Grandparents Custody Rights in Michigan

By Mark Vansetti

Under Michigan law, grandparents are not awarded custody of a grandchild unless the court determines the parents are unfit to care for the child. In circumstances where grandparents are not awarded custody, the court may still enter an order for visitation with the grandparents, known as grandparenting time. Michigan's Child Custody Act dictates the particular circumstances when a grandparent may ask the court for grandparenting time and indicates what the grandparent must prove to receive it.

Under Michigan law, grandparents are not awarded custody of a grandchild unless the court determines the parents are unfit to care for the child. In circumstances where grandparents are not awarded custody, the court may still enter an order for visitation with the grandparents, known as grandparenting time. Michigan's Child Custody Act dictates the particular circumstances when a grandparent may ask the court for grandparenting time and indicates what the grandparent must prove to receive it.

Best Interests of the Child

Michigan recognizes that parents have a constitutional right to have custody of their children. When courts make a determination regarding child custody and parenting time, the court must take into consideration the best interests the child. To do so, the court will analyze any factor it considers relevant. Under the law, the court must consider the emotional ties with the parents, the parent's capacity to provide love, affection, guidance, food, clothing and medical care, and whether there is a history of domestic violence in the home. The court must also take into consideration the child's preference, how long the child has been in a stable home, child's home, school and community record, as well as the moral fitness and mental and physical health of all parties.

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Petition for Custody

If a grandparent wishes to ask the court for custody on the basis the child's parents are unfit to care for the child, the grandparent must file a petition with the court. The court must consider the best interests of the child when determining custody. Also, the court must presume that awarding custody to the parents is in the best interests of the child unless another party, such as the grandparents, show that awarding custody to the parents is not in the best interests of the child. This must be proven by clear and convincing evidence, meaning the court must be thoroughly convinced.

Grandparenting Time Petition

In circumstances where a grandparent does not have custody, she may ask the court for visitation or grandparenting time in certain circumstances. Initially, the court will presume that a parent's choice to forbid grandparenting time is in the best interest of the child as long as that parent is fit for parenting. However, grandparents have an opportunity to prove to the court by a preponderance of the evidence that denying grandparenting time is harmful to the child. This means the court must find that there is a 51 percent chance or greater that denying grandparenting time is harmful to the child.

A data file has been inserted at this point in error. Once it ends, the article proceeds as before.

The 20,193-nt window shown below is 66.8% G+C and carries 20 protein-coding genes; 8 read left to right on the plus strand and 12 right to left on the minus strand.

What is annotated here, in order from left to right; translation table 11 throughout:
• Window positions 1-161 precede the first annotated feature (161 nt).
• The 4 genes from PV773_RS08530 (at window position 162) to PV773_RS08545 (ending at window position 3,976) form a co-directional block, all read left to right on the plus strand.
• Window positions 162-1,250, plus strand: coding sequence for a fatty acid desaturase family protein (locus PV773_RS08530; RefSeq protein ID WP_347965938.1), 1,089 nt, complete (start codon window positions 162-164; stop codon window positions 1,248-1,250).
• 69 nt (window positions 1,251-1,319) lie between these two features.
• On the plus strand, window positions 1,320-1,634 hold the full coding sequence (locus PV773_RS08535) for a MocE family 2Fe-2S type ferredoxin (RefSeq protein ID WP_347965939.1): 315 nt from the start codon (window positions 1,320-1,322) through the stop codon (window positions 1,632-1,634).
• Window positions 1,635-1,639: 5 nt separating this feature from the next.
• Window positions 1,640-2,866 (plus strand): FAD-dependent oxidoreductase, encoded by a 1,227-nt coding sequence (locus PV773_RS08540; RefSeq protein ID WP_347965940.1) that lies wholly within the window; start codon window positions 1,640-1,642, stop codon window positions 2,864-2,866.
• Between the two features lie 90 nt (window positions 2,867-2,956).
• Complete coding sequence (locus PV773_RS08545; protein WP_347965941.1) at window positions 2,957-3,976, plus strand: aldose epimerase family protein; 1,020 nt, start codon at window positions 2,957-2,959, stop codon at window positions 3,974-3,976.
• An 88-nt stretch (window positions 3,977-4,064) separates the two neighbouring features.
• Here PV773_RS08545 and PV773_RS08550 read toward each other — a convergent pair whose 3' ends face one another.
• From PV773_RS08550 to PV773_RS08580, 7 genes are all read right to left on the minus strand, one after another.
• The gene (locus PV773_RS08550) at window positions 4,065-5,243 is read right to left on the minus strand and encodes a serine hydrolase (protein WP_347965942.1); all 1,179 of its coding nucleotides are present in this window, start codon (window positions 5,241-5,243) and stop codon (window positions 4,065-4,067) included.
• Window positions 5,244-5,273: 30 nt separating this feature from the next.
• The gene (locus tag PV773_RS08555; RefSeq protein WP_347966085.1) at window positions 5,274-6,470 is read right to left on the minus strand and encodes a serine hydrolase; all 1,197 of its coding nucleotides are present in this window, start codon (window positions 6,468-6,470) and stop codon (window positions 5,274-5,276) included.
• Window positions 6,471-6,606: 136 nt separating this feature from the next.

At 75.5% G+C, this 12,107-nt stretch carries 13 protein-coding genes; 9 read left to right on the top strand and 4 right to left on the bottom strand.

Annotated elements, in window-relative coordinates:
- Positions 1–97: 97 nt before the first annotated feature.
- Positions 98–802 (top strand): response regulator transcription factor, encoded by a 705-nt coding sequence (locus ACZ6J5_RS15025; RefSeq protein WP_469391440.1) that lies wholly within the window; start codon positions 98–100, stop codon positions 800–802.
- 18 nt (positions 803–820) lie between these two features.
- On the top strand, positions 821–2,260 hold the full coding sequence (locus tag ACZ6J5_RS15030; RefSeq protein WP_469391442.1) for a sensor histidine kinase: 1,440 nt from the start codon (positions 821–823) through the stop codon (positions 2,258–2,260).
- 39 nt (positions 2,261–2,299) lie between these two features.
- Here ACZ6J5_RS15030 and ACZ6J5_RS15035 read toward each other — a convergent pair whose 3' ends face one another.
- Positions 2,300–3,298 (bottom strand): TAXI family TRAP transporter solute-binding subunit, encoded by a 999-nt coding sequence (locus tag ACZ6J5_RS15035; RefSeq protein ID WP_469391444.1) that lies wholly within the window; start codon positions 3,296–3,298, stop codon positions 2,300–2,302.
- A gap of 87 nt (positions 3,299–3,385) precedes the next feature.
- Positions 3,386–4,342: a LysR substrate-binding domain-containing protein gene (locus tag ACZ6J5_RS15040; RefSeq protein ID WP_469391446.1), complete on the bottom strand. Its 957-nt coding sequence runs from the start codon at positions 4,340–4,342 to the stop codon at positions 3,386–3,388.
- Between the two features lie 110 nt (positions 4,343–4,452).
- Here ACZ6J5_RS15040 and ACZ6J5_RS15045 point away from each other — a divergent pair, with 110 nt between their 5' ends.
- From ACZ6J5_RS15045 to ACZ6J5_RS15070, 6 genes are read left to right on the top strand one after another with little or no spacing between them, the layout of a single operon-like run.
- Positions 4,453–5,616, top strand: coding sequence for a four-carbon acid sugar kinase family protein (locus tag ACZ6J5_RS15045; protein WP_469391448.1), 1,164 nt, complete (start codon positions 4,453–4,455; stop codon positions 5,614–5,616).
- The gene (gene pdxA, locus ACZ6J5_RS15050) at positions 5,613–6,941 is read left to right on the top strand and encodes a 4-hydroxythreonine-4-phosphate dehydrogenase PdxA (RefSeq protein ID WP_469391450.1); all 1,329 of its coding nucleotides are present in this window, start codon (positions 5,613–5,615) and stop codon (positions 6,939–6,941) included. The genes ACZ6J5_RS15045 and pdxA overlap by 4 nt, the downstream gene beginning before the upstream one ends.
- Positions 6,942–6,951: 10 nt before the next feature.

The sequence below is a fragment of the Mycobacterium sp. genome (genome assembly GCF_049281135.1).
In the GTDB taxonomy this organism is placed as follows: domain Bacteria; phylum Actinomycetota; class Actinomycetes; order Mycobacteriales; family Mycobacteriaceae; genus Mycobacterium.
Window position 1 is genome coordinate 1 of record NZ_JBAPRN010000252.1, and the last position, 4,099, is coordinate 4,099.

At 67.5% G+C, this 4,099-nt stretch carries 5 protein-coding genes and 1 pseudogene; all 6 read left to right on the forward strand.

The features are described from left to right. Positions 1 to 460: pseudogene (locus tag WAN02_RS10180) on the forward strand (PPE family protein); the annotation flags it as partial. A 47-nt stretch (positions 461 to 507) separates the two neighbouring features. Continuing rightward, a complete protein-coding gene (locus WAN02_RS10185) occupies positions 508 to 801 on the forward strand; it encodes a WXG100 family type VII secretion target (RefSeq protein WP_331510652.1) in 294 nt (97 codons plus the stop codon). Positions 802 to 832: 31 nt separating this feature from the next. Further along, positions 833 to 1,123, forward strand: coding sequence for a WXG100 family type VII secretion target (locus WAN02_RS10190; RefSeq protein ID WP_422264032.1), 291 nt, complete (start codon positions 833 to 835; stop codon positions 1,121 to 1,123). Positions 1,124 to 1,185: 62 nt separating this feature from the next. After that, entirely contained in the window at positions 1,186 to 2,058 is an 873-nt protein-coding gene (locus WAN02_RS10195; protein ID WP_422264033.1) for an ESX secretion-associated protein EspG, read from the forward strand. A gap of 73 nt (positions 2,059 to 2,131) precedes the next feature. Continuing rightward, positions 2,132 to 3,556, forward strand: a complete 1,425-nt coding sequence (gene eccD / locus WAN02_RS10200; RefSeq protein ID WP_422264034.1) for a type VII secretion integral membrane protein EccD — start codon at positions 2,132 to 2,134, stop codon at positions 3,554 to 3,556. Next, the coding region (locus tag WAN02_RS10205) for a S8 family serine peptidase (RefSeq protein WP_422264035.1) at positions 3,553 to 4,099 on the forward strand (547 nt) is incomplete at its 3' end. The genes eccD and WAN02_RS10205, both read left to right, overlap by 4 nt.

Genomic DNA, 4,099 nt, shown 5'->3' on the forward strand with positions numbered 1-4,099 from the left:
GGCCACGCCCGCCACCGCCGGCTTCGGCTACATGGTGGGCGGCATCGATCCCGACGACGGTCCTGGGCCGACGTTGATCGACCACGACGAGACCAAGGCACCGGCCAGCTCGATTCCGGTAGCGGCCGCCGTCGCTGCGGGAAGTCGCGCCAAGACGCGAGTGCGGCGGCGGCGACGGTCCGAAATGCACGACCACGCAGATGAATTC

When Grandparents May Petition

A grandparent may ask the court for visitation when there is a divorce pending between the parents or when the child was born out-of-wedlock and the parents are not living together. Grandparents may also petition the court for grandparenting time when someone other than the child's parents have legal custody, the grandparent has cared for the child during the year prior to the petition or when the child's parent, who is a child of the grandparent, is deceased.

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Custody Rights of Grandparents

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Child Visitation Laws in Kentucky

Any parent who does not have custody of a minor child is entitled to visitation with the child, according to Kentucky law. However, a judge will limit or deny visitation if the court finds that visitation is not in the best interests of the child. For instance, a parent who is accused of abusing alcohol in the presence of the child could lose his visitation rights. Kentucky also gives grandparents the option to petition the court for visitation rights, which is not possible in every state.

Who May File for Joint Custody of a Minor?

Laws regarding child custody vary between jurisdictions. State laws and statutes govern how the court awards custody and how custody matters are defined and labeled. Generally, however, physical custody involves the day-to-day care of a child. Legal custody may overlap with physical custody and involves the right of a party to make decisions about a child’s health, education and welfare. Physical and legal custody can be either joint—shared by two parents—or sole, entrusted to only one parent.

Sole Custody Vs. Parental Rights in Michigan

A determination of the degree to which each parent should be involved in the raising of minor children is an important process, involving both fundamental rights as well as what is deemed best for the child. In Michigan, these issues can often be resolved by the parents in lieu of court intervention, or by order of a judge. Either instance can lead to joint physical or legal custody, but if one parent is awarded sole custody, the other parent may request parenting time. In addition, either parent may request a modification of custody if certain conditions have changed following the original order.

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